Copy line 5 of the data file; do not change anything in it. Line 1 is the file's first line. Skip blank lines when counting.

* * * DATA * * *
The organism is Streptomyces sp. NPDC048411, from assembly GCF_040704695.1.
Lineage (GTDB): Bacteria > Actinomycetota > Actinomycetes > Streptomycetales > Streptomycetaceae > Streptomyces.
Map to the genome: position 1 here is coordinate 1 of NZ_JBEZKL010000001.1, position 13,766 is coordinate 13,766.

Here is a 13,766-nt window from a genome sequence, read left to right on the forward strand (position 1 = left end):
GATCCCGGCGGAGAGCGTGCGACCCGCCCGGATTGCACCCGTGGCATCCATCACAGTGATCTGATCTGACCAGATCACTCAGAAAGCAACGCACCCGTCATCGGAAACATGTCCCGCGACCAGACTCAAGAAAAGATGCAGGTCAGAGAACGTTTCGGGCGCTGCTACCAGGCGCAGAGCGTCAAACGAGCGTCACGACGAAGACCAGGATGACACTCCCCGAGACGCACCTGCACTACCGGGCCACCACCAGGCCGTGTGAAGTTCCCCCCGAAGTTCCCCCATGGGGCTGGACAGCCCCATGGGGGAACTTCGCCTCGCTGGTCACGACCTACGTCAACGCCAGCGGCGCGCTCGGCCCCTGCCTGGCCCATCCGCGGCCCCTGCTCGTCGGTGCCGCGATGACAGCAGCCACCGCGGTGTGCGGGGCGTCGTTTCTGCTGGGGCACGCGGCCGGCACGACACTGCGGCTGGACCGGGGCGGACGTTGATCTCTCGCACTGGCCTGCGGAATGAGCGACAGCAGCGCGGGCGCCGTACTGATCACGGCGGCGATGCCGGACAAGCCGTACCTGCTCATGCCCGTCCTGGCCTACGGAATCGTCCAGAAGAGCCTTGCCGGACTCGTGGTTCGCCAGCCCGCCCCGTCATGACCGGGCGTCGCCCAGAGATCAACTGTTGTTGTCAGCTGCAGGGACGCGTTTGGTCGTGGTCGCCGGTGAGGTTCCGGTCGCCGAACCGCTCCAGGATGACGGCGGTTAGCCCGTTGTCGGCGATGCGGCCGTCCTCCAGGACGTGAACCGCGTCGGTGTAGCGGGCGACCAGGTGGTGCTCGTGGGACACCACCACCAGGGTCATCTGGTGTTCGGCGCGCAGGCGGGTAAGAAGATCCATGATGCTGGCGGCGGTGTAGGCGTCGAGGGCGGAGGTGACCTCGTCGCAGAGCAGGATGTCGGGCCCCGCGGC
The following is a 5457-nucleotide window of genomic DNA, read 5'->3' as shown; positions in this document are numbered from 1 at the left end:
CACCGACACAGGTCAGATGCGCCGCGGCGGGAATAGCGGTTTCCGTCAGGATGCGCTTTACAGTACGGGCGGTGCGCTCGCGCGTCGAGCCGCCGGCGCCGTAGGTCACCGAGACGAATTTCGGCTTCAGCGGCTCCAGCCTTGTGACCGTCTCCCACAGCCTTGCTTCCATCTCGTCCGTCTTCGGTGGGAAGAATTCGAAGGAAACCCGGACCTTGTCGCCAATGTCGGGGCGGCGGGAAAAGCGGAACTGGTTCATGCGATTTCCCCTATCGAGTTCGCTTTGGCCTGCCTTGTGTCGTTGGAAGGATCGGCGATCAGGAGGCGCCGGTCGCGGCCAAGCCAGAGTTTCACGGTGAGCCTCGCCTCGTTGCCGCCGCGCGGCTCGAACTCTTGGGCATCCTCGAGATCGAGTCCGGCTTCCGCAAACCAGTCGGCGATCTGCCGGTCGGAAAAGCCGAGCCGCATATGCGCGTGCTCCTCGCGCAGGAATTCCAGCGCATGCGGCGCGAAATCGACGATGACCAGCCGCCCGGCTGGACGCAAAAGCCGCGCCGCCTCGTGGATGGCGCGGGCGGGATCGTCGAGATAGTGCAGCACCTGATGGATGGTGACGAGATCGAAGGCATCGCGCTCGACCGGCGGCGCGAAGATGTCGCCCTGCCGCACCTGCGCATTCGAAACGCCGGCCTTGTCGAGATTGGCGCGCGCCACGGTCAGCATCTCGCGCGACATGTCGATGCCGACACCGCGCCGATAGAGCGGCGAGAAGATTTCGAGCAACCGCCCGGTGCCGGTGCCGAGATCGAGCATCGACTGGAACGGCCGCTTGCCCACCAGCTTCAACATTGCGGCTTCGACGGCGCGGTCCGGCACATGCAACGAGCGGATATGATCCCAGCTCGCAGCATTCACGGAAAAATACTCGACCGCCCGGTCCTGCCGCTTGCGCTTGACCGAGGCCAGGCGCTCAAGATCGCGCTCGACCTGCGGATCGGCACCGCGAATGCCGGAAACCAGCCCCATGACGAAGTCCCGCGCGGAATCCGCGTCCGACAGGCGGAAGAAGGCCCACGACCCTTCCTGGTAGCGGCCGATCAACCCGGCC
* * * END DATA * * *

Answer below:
GATCCCGGCGGAGAGCGTGCGACCCGCCCGGATTGCACCCGTGGCATCCATCACAGTGATCTGATCTGACCAGATCACTCAGAAAGCAACGCACCCGTCATCGGAAACATGTCCCGCGACCAGACTCAAGAAAAGATGCAGGTCAGAGAACGTTTCGGGCGCTGCTACCAGGCGCAGAGCGTCAAACGAGCGTCACGACGAAGACCAGGATGACACTCCCCGAGACGCACCTGCACTACCGGGCCACCACCAGGCCGTGTGAAGTTCCCCCCGAAGTTCCCCCATGGGGCTGGACAGCCCCATGGGGGAACTTCGCCTCGCTGGTCACGACCTACGTCAACGCCAGCGGCGCGCTCGGCCCCTGCCTGGCCCATCCGCGGCCCCTGCTCGTCGGTGCCGCGATGACAGCAGCCACCGCGGTGTGCGGGGCGTCGTTTCTGCTGGGGCACGCGGCCGGCACGACACTGCGGCTGGACCGGGGCGGACGTTGATCTCTCGCACTGGCCTGCGGAATGAGCGACAGCAGCGCGGGCGCCGTACTGATCACGGCGGCGATGCCGGACAAGCCGTACCTGCTCATGCCCGTCCTGGCCTACGGAATCGTCCAGAAGAGCCTTGCCGGACTCGTGGTTCGCCAGCCCGCCCCGTCATGACCGGGCGTCGCCCAGAGATCAACTGTTGTTGTCAGCTGCAGGGACGCGTTTGGTCGTGGTCGCCGGTGAGGTTCCGGTCGCCGAACCGCTCCAGGATGACGGCGGTTAGCCCGTTGTCGGCGATGCGGCCGTCCTCCAGGACGTGAACCGCGTCGGTGTAGCGGGCGACCAGGTGGTGCTCGTGGGACACCACCACCAGGGTCATCTGGTGTTCGGCGCGCAGGCGGGTAAGAAGATCCATGATGCTGGCGGCGGTGTAGGCGTCGAGGGCGGAGGTGACCTCGTCGCAGAGCAGGATGTCGGGCCCCGCGGC